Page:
Kilmartin Museum’s Prehistoric Collection has become the 50th to be recognised across Scotland for its fundamental importance to understanding the nation’s history. The selected collections span the length and breadth of the country, from Shetland to Dumfries and Galloway, and chart centuries of Scottish history.
Scotland’s Recognition Scheme celebrates, promotes and invests in Nationally Significant Collections beyond those held in the country’s national museums and galleries. The Scheme is administrated by Museums Galleries Scotland on behalf of the Scottish Government.
“We are fortunate in Scotland to have the most inspiring history and heritage right on our doorstep,” Scottish culture secretary, Fiona Hyslop, noted. “The Recognition Scheme serves to highlight Scotland’s most important national and international collections containing some of our best quality artefacts and artworks.
“I would like to congratulate Kilmartin Museum on becoming the 50th collection. It will be in prestigious company, among collections from all parts of Scotland which help us to understand a wide range of stories, spanning thousands of years of Scotland’s history.”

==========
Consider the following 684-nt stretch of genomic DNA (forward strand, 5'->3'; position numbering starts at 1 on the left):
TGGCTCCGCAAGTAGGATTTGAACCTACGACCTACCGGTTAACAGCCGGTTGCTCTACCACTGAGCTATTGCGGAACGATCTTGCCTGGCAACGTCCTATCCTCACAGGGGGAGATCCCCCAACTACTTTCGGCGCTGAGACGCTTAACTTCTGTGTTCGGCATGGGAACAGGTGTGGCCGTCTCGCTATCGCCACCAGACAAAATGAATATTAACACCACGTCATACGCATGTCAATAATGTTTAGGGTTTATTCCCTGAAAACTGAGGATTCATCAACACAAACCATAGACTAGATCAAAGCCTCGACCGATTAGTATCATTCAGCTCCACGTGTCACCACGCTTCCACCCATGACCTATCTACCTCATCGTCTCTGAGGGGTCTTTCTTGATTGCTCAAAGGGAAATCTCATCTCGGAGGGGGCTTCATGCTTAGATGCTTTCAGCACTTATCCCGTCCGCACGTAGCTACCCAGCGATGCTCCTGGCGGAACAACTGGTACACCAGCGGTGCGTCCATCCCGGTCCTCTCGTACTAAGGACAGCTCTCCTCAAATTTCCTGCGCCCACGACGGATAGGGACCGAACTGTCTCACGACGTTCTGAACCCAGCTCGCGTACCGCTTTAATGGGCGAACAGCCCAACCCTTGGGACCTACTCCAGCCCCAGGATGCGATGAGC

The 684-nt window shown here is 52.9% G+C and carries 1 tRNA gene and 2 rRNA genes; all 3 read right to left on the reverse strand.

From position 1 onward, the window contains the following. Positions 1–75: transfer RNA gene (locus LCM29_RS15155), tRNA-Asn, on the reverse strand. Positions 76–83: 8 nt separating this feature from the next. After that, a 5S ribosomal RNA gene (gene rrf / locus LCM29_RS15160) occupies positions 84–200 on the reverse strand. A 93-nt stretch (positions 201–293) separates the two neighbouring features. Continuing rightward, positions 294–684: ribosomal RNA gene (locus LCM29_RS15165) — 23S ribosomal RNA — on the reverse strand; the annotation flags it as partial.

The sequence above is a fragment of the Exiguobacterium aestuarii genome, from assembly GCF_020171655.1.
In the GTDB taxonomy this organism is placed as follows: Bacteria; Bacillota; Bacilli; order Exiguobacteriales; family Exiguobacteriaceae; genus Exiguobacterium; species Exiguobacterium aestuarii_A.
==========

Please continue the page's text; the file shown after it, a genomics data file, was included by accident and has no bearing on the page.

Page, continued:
Many of objects within Kilmartin Museum’s Prehistoric Collection were discovered or excavated at the Neolithic and Bronze Age sites and monuments in Argyll’s Kilmartin Glen, near the museum’s present location.
Dr Katie Stevenson, chair of the Recognition Committee, described the Collection as a “remarkable asset to understanding the importance of this period and of the area to the earliest centuries of settlement in what is now Scotland”.
Kilmartin Museum’s curator and director, Dr Sharon Webb, added: “The artefacts are well worthy of this status, and it is a great achievement for the whole organisation that we have been successful.
“Kilmartin Museum is soon to be transformed into a state-of-the-art visitor attraction and centre for archaeological engagement and learning. We are deeply honoured that our new galleries will open in 2022 with a Nationally Significant collection as their centrepiece.”